That sounds much more credible than what I thought the claim was. It never sat right with me that people wouldn’t attempt suicide just because they couldn’t get a gun. 

 

I dont have firm opinions on suicide in general. It’s hard to square thinking someone should be able to check out if they want to with the idea that maybe their reason for wanting to check out is because of a mental health crisis that could otherwise be resolved. Doctor assisted suicide for a terminally ill person in uncontrollable pain vs depression for example. 

 

Add to that - I don’t know that it’s a good reason for gun control. I’m not saying it definitely isn’t, just that I’m conflicted on it. 

 

Do we want to curtail a right because depressed people kill themselves with guns? Is there any legitimate gun control item on the table that would actually put a dent in it anyways?

 

I think it’s a complex issue and conversation which is why I think adding it as a bullet point to the gun control situation is intentionally misleading. 

3 minutes ago, Springfield said:

 

Just because you can’t prevent all doesn’t mean that you should try to prevent some, or even one.

 

But let’s go down your path.  Lanza was the Sandy Hook shooter.  Went in and shot up a school full of children and teachers.  Say they were all armed, as well as the students.  How many people die?  More or less than 28?

Didn’t he kill his mother and take her gun to do that? Wasn’t she completely fine and capable of passing all the background checks?

 

i believe that was the point of the argument you’re responding to. 

 

Not to mention your question is intentionally silly. 

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1 minute ago, Springfield said:

 

Just because you can’t prevent all doesn’t mean that you should try to prevent some, or even one.

 

But let’s go down your path.  Lanza was the Sandy Hook shooter.  Went in and shot up a school full of children and teachers.  Say they were all armed, as well as the students.  How many people die?  More or less than 28?

 

The teacher or staff having the ability to stop him COULD certainly reduce the number.

as could better security and response.

 

 

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Posted (edited)
9 minutes ago, tshile said:

 

Didn’t he kill his mother and take her gun to do that? Wasn’t she completely fine and capable of passing all the background checks?

 

i believe that was the point of the argument you’re responding to. 

 

Not to mention your question is intentionally silly.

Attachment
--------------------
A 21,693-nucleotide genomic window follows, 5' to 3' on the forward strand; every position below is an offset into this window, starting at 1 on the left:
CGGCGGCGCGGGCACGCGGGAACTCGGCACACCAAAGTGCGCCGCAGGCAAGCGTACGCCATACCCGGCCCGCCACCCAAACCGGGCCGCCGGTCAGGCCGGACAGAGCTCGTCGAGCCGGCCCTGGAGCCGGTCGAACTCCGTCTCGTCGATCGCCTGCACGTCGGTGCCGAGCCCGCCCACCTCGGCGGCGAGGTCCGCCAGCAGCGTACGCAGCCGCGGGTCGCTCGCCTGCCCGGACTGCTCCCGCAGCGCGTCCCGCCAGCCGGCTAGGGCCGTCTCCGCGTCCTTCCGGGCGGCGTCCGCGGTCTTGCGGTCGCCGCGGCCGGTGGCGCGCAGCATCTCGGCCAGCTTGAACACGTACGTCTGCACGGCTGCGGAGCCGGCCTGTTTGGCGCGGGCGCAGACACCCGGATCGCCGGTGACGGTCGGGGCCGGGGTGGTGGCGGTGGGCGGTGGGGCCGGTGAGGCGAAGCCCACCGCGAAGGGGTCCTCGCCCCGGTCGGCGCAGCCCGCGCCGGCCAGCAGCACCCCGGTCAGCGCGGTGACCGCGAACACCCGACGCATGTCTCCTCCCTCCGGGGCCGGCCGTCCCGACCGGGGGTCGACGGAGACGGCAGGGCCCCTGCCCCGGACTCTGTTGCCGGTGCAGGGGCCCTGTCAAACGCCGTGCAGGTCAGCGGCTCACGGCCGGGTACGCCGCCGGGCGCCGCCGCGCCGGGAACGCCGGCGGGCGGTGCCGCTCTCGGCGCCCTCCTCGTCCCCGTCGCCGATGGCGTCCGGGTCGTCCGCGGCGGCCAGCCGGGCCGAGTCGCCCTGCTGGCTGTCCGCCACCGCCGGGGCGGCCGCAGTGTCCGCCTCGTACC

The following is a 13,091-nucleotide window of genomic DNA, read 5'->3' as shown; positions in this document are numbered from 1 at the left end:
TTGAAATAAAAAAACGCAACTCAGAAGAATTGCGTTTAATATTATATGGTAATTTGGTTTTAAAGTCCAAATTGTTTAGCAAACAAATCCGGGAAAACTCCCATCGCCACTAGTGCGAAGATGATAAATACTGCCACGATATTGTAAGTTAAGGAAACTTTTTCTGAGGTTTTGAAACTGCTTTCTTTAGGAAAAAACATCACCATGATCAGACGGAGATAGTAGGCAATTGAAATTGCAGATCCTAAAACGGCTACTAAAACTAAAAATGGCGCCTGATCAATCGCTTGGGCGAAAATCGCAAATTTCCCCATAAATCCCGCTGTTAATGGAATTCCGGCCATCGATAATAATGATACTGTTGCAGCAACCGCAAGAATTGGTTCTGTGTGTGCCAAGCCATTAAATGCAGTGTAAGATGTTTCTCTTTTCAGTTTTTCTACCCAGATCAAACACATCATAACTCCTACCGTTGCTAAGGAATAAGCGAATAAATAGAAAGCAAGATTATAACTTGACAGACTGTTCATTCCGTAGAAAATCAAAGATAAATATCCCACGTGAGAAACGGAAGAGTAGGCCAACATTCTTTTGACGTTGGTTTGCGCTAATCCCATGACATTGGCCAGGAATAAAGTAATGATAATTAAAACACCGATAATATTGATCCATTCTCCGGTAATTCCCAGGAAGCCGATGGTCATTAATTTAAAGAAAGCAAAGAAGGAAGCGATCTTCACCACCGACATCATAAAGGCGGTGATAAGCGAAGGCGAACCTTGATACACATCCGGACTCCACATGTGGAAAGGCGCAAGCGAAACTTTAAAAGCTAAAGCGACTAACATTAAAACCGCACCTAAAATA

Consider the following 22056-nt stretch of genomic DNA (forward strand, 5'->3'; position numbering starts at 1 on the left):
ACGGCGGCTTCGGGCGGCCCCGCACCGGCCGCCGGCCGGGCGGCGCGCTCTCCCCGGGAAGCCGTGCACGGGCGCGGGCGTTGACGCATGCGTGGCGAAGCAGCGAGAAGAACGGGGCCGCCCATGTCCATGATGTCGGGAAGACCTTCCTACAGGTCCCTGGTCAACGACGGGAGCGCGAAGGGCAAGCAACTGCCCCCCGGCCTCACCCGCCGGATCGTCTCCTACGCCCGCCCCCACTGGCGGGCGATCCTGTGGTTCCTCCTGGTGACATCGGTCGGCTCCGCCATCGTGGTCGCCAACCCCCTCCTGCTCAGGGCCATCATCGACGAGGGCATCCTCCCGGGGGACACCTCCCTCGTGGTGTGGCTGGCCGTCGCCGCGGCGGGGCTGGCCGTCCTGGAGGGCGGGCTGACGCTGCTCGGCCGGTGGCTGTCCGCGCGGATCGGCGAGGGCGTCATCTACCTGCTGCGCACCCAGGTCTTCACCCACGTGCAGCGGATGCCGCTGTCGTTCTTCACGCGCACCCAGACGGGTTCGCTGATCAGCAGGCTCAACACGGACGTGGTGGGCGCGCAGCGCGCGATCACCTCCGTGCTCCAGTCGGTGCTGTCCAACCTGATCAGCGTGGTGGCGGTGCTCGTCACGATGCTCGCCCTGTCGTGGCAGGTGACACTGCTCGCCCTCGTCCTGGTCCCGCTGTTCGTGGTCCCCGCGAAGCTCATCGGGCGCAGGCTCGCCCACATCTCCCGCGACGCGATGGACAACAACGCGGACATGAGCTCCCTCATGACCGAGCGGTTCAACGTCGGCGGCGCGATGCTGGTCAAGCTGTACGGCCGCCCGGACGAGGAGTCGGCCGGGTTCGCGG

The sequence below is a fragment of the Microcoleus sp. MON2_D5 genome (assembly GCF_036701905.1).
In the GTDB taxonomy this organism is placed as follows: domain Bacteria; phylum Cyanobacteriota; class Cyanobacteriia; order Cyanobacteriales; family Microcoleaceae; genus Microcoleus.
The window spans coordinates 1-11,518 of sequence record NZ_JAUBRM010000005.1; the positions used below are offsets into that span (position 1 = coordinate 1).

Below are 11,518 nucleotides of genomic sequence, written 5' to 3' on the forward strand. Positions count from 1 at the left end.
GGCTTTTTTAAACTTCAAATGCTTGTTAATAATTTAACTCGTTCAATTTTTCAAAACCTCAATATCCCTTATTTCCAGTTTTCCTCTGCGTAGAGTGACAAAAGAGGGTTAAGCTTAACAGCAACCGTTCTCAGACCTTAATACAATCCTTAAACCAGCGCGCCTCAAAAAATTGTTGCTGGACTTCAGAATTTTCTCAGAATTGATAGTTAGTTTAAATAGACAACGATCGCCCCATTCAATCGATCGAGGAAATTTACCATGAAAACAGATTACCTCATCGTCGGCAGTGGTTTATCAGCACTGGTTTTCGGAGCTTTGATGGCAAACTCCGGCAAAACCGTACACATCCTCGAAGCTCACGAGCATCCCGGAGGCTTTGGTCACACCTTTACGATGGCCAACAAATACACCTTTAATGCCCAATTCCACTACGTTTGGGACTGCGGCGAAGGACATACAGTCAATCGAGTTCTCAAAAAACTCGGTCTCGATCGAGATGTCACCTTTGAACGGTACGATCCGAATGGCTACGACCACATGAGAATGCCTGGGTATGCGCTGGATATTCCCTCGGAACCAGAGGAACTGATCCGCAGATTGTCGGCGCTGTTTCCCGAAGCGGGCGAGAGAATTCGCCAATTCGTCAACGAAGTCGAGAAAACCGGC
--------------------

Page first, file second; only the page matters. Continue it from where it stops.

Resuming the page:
Im a silly goose.  Plus, nothing’s going to change so there isn’t much point in being completely serious 100% of the time.  I’m alive as **** right now.

 

But to make a further point.  A background check should include all those living under your roof imo.  If your son or spouse is a nutso, no guns for your household.

 

6 minutes ago, twa said:

 

The teacher or staff having the ability to stop him COULD certainly reduce the number.

as could better security and response.

 

 

 

Not having access to a 30 round rifle COULD also reduce the number.  See what I did there?

Edited by Springfield

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Posted (edited)
3 minutes ago, Springfield said:

 

Im a silly goose.  Plus, nothing’s going to change so there isn’t much point in being completely serious 100% of the time.  I’m alive as **** right now.

Well, you asked a question that can't be answered, that implies that the number of saved matters, when you opened the post with 

"Just because you can’t prevent all doesn’t mean that you should[sic] try to prevent some, or even one."

 

There are lots of good arguments against arming teachers. The one you're attempting to do, which I should add wasn't even part of the discussion, isn't one of them.

 

Silly was about as nice of a word as I could use.

 

 

Quote

But to make a further point.  A background check should include all those living under your roof imo.  If your son or spouse is a nutso, no guns for your household.

 

Yup.

 

Not sure how young children fit into that, but in general I agree.

 

Edited by tshile

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7 minutes ago, tshile said:

 

That sounds much more credible than what I thought the claim was. It never sat right with me that people wouldn’t attempt suicide just because they couldn’t get a gun.